Killing it in the Kitchen

“Show me your spatula,” ordered my friend Hildie as she stood in my kitchen with her hands on her hips.

“I’ll show you mine if you show me yours.” I replied.

“Show me your spatula,” she repeated, ignoring me.

“I’m sorry, but I just don’t think I know you well enough to share something so personal,” I responded.

She reached behind my back where I was hiding my spatula.

“THIS IS YOUR SPATULA?” she gasped as she peered at the undersized plastic utensil she had grabbed from me.


“Where did you get it? An Easy Bake Oven set?”

I guffawed. “No!” I looked at the sad little excuse for a spatula. “I’m pretty sure it came with a Happy Meal.”

She shook her head at me. “I can see we have a lot of work to do.”

The work in question, was me, in my kitchen, cooking. Or rather, not-cooking, which was my problem. My friend Hildie was there to rescue me from myself, turn me into a world-class cook, or at least make sure I didn’t burn down the house. This is her business… helping moms with little time and few skills become moms who can whip up delicious, nutritious dinners that everyone in the house will eat. She is really, really good at this and has a wait list a mile long for desperate moms, like myself. But she decided to take pity on me and bump me to the top of the list after I undercooked something and gave my family food poisoning.

In my defense, the meat thermometer was broken and the food looked done. Or at least done-ish.

The first thing on her to-do list was a pantry and utensil assessment.

“If you want to be a good cook it helps to have good cooking tools,” she told me.

“I have two hammers, a wrench and a screwdriver,” I informed her.

“Not the right kind of tools,” she assured me.

We quickly discovered that, in addition to my sorry excuse for a spatula, I also had the wrong kind of whisk, lousy knives, and a twenty-year old blender that I also used as a juicer, a food processor, and a Play-doh mixer.

“You made PLAY-DOH in here?” she asked incredulously.

“No! Not made. Mixed. We only had blue and yellow and we needed some green, so we mixed it together in the blender. But that was at least 10 years ago so I’m sure it’s all cleaned out by now.”

She sighed. “Buy New Blender!” she said, adding it to my master kitchen purchasing list.

Next she opened my pantry and jumped back in fear.

“When was the last time you bought new spices?” she asked, holding up an ancient jar of cayenne pepper.

“What was the year that ‘Rock the Casbah’ was popular?” I asked. “I think I was listening to that on my walkman when I went shopping for spices.”

“Buy New Spices!” she said, adding it to my growing kitchen purchasing list.

She peered into the pantry again. “… And balsamic vinegar, extra virgin olive oil and chicken stock,” she continued, looking at the expiration dates on those bottles, wincing, and throwing them in the trash.

“Good news, though!” she said to me dryly. “You have plenty of macaroni and cheese.” She pulled out four cartons of mac and cheese from the pantry. “Were you expecting an instant mac and cheese-loving crowd to drop in unexpectedly?

“Hey, that stuff is great,” I said proudly. “It doesn’t expire until 2045!”

“Yeah… I’m not sure I would want to eat any food that could outlive me,” she said.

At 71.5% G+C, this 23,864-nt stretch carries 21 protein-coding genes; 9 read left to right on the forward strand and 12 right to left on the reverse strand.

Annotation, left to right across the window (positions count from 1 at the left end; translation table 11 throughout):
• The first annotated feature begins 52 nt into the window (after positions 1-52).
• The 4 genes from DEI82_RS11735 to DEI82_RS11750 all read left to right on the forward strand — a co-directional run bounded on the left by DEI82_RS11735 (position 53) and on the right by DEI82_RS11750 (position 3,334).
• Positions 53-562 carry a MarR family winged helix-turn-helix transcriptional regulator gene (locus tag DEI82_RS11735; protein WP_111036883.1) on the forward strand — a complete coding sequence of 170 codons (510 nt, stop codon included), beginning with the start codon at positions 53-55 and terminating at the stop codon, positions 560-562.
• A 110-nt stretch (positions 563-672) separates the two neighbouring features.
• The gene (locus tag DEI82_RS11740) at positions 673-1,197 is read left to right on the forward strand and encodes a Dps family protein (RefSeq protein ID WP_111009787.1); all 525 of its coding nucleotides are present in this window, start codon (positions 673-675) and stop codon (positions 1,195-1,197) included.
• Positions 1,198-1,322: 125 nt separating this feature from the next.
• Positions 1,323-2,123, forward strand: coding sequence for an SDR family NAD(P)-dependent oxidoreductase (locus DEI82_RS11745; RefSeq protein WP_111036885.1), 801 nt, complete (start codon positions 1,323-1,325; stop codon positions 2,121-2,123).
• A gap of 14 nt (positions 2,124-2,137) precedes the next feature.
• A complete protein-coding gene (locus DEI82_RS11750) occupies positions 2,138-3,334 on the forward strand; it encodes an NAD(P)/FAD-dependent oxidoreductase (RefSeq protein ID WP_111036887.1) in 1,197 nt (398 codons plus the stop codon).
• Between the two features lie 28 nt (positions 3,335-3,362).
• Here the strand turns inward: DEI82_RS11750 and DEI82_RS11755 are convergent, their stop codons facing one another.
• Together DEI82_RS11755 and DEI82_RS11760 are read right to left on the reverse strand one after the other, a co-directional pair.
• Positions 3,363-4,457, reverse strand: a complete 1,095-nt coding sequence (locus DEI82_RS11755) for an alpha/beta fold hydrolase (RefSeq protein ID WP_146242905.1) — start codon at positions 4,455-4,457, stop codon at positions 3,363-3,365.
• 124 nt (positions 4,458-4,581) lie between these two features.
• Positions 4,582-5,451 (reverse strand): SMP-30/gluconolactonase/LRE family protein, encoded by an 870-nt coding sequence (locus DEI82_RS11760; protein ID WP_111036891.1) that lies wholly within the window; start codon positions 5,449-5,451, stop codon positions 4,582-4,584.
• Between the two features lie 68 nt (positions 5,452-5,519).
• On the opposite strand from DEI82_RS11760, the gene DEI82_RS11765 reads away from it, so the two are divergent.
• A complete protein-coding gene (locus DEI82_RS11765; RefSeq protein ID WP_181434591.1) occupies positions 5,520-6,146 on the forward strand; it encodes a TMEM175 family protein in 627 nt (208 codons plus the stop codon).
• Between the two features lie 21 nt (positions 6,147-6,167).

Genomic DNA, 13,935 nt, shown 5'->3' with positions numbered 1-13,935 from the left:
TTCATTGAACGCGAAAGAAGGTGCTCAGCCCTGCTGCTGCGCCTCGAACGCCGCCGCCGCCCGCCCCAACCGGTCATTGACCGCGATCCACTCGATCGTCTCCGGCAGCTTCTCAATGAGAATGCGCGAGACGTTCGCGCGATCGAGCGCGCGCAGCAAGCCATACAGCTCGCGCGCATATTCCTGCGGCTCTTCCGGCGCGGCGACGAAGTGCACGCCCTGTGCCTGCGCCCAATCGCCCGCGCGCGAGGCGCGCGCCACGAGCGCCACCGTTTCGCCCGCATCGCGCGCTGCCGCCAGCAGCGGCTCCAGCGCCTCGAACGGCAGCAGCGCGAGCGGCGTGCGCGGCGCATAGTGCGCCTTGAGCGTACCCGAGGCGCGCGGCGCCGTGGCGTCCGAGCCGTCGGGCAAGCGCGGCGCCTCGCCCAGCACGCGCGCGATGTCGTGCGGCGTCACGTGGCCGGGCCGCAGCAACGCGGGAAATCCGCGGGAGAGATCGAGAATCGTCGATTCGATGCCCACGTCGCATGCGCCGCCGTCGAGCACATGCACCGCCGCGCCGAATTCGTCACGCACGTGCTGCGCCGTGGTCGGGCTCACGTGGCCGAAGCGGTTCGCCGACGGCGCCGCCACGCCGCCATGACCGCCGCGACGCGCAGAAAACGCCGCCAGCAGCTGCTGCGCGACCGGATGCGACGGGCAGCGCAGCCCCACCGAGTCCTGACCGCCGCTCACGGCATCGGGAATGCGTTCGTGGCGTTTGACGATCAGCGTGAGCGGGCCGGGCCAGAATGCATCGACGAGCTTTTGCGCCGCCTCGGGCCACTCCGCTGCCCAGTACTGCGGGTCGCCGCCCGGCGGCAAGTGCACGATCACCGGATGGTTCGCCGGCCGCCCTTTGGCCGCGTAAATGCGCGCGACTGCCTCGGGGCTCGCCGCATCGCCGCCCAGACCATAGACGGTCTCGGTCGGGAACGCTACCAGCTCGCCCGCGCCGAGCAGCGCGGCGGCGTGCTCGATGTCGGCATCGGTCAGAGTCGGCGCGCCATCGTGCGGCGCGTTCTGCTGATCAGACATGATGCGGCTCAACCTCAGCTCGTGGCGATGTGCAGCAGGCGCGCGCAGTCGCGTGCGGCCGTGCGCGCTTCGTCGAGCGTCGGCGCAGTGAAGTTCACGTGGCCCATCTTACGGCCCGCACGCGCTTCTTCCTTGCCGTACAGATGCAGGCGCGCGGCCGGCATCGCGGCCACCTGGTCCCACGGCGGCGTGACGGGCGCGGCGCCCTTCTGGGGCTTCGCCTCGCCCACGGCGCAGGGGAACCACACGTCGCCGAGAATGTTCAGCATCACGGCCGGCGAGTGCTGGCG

Once we established that I had nothing in the house that was edible and nothing to prepare my non-edible food with, we rolled up our sleeves and got started cooking.

Fortunately, I had filled out a pre-questionaire so, knowing that I had some deficits in certain areas, Hildie had brought some supplies of her own.

“You take this simple grilled chicken and you add pesto and fresh mozerella and it is just YUM!!” she declared.

“Ooh. Ooh! I have some pesto mix in my pantry!” I shouted gleefully.

“Mix?” she said in horror. “No mix! We’re going to make it fresh!”

“I don’t have to raise my own chickens, do I?” I wondered.


“OK. Just checking.”

We pounded chickens, seasoned them, made up a batch of fresh pesto, sautéed some portobello mushrooms, layered it all up and added the mozerella on top.

By the time we were done I could make shrimp oreganata, chicken quesadillas, chicken pesto paninis, and turkey bbq meatloaf. I learned the difference between virgin olive oil and extra virgin olive oil (which shockingly, has nothing to do with virgins). I was instructed how to crush dried herbs in my palm to release the flavor, and scores of other cooking secrets that only Hildie and Wolfgang Puck knew. In three hours, I had become a cook.

And I didn’t even burn the house down.

But I did singe the dog’s tail a little.


©2017, Beckerman. All rights reserved.

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  • Harvey baron

    You’re a Pissah!! LuvU, Oldest guy in the family

    Sent from my iPad


    • lostinsuburbiablog

      Yes, but you are the youngest at heart!

  • Shallow Reflections

    This sounds like a gourmet success, Tracy. I like to cook and my favorite tools are a crow bar (to open a rotisserie chicken package) and whiskey (my nickname for my kitchen whisk). There is nothing I can’t achieve with these essentials by my side. I’d be happy to come over and give you another lesson. Do you have any shot glasses?

    • lostinsuburbiablog

      You’re hilarious! I don’t drink but you should feel free to come over and get drunk while you give me a cooking lesson. Whatever you tell me would still be an improvement on my current cooking skills!

  • energywriter

    So funny. I’d ask for her phone # but I don’t think I can afford her. Plus, I don’t think I can survive without my “instant” food. : )

    • lostinsuburbiablog

      Me either. She did it as a favor because I’m a friend and she took pity on me!

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